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The goal of this guide is to help you get up and contributing to ggplot2 as quickly as possible. The guide is divided into two main pieces:

  1. Filing a bug report or feature request in an issue.
  2. Suggesting a change via a pull request.

Please note that ggplot2 is released with a Contributor Code of Conduct. By contributing to this project, you agree to abide by its terms.


When filing an issue, the most important thing is to include a minimal reproducible example so that we can quickly verify the problem, and then figure out how to fix it. There are three things you need to include to make your example reproducible: required packages, data, code.

  1. Packages should be loaded at the top of the script, so it’s easy to see which ones the example needs.

  2. The easiest way to include data is to use dput() to generate the R code to recreate it. For example, to recreate the mtcars dataset in R, I’d perform the following steps:

    1. Run dput(mtcars) in R
    2. Copy the output
    3. In my reproducible script, type mtcars <- then paste.

    But even better is if you can create a data.frame() with just a handful of rows and columns that still illustrates the problem.

  3. Spend a little bit of time ensuring that your code is easy for others to read:

    • make sure you’ve used spaces and your variable names are concise, but informative

    • use comments to indicate where your problem lies

    • do your best to remove everything that is not related to the problem.
      The shorter your code is, the easier it is to understand.

You can check you have actually made a reproducible example by starting up a fresh R session and pasting your script in.

(Unless you’ve been specifically asked for it, please don’t include the output of sessionInfo().)

Pull requests

To contribute a change to ggplot2, you follow these steps:

  1. Create a branch in git and make your changes.
  2. Push branch to github and issue pull request (PR).
  3. Discuss the pull request.
  4. Iterate until either we accept the PR or decide that it’s not a good fit for ggplot2.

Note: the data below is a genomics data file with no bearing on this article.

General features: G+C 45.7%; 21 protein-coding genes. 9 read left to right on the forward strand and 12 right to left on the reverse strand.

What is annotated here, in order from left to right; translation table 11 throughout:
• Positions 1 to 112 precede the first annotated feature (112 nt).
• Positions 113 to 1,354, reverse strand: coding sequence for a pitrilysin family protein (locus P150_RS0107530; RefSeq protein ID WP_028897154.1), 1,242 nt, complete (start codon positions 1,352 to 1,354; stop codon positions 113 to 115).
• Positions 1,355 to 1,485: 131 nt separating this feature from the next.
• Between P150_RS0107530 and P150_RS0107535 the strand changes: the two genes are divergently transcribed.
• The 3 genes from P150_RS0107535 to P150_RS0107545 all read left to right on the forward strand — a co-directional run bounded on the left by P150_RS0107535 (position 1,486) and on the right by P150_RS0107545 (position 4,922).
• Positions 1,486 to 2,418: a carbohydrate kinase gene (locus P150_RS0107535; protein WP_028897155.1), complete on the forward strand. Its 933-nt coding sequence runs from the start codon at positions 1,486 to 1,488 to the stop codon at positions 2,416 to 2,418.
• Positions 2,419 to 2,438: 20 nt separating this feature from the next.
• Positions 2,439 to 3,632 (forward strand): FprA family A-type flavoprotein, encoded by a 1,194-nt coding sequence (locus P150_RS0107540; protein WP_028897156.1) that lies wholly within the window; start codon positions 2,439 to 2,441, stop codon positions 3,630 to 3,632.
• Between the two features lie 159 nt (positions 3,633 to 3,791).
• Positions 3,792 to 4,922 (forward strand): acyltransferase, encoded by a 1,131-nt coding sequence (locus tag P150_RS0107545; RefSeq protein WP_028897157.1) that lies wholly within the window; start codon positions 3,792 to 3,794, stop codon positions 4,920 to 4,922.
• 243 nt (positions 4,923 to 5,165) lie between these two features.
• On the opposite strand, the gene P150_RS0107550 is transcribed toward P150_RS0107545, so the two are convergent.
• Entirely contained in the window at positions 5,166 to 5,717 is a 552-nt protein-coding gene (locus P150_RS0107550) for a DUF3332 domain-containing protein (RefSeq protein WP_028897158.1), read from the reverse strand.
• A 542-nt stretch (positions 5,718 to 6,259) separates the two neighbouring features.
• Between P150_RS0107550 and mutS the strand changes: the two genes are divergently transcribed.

Each of these steps are described in more detail below. This might feel overwhelming the first time you get set up, but it gets easier with practice. If you get stuck at any point, please reach out for help on the ggplot2-dev mailing list.

If you’re not familiar with git or github, please start by reading

Pull requests will be evaluated against a seven point checklist:

  1. Motivation. Your pull request should clearly and concisely motivate the need for change. Unfortunately neither Winston nor I have much time to work on ggplot2 these days, so you need to describe the problem and show how your pull request solves it as concisely as possible.

    Also include this motivation in NEWS so that when a new release of ggplot2 comes out it’s easy for users to see what’s changed. Add your item at the top of the file and use markdown for formatting. The news item should end with (@yourGithubUsername, #the_issue_number).

  2. Only related changes. Before you submit your pull request, please check to make sure that you haven’t accidentally included any unrelated changes. These make it harder to see exactly what’s changed, and to evaluate any unexpected side effects.

    Each PR corresponds to a git branch, so if you expect to submit multiple changes make sure to create multiple branches. If you have multiple changes that depend on each other, start with the first one and don’t submit any others until the first one has been processed.

  3. Use ggplot2 coding style. Please follow the official tidyverse style. Maintaining a consistent style across the whole code base makes it much easier to jump into the code. If you’re modifying existing ggplot2 code that doesn’t follow the style guide, a separate pull request to fix the style would be greatly appreciated.

  4. If you’re adding new parameters or a new function, you’ll also need to document them with roxygen. Make sure to re-run devtools::document() on the code before submitting.

    Currently, ggplot2 uses the development version of roxygen2, which you can get with install_github("klutometis/roxygen"). This will be available on CRAN in the near future.

  5. If fixing a bug or adding a new feature to a non-graphical function, please add a testthat unit test.

  6. If fixing a bug in the visual output, please add a visual test. (Instructions to follow soon)

  7. If you’re adding a new graphical feature, please add a short example to the appropriate function.

This seems like a lot of work but don’t worry if your pull request isn’t perfect. It’s a learning process and members of the ggplot2 team will be on hand to help you out. A pull request (“PR”) is a process, and unless you’ve submitted a few in the past it’s unlikely that your pull request will be accepted as is. All PRs require review and approval from at least one member of the ggplot2 development team before merge.

Finally, remember that ggplot2 is a mature package used by thousands of people. This means that it’s extremely difficult (i.e. impossible) to change any existing functionality without breaking someone’s code (or another package on CRAN). Please don’t submit pull requests that change existing behaviour. Instead, think about how you can add a new feature in a minimally invasive way.